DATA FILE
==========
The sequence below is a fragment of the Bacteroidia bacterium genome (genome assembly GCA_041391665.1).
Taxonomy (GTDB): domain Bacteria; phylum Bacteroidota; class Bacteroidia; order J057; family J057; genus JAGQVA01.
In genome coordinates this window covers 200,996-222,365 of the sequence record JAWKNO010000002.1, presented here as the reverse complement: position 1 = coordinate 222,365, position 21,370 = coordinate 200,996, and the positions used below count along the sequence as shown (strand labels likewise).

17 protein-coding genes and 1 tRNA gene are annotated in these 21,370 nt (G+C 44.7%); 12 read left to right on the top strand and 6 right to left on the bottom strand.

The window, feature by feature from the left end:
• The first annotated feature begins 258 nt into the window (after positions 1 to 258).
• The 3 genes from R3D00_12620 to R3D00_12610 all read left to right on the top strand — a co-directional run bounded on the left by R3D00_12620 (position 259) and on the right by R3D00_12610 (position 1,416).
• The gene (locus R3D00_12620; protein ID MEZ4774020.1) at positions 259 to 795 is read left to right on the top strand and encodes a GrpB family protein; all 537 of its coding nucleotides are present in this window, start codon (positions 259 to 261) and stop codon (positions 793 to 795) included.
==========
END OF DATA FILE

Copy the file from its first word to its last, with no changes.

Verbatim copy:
The sequence below is a fragment of the Bacteroidia bacterium genome (genome assembly GCA_041391665.1).
Taxonomy (GTDB): domain Bacteria; phylum Bacteroidota; class Bacteroidia; order J057; family J057; genus JAGQVA01.
In genome coordinates this window covers 200,996-222,365 of the sequence record JAWKNO010000002.1, presented here as the reverse complement: position 1 = coordinate 222,365, position 21,370 = coordinate 200,996, and the positions used below count along the sequence as shown (strand labels likewise).

17 protein-coding genes and 1 tRNA gene are annotated in these 21,370 nt (G+C 44.7%); 12 read left to right on the top strand and 6 right to left on the bottom strand.

The window, feature by feature from the left end:
• The first annotated feature begins 258 nt into the window (after positions 1 to 258).
• The 3 genes from R3D00_12620 to R3D00_12610 all read left to right on the top strand — a co-directional run bounded on the left by R3D00_12620 (position 259) and on the right by R3D00_12610 (position 1,416).
• The gene (locus R3D00_12620; protein ID MEZ4774020.1) at positions 259 to 795 is read left to right on the top strand and encodes a GrpB family protein; all 537 of its coding nucleotides are present in this window, start codon (positions 259 to 261) and stop codon (positions 793 to 795) included.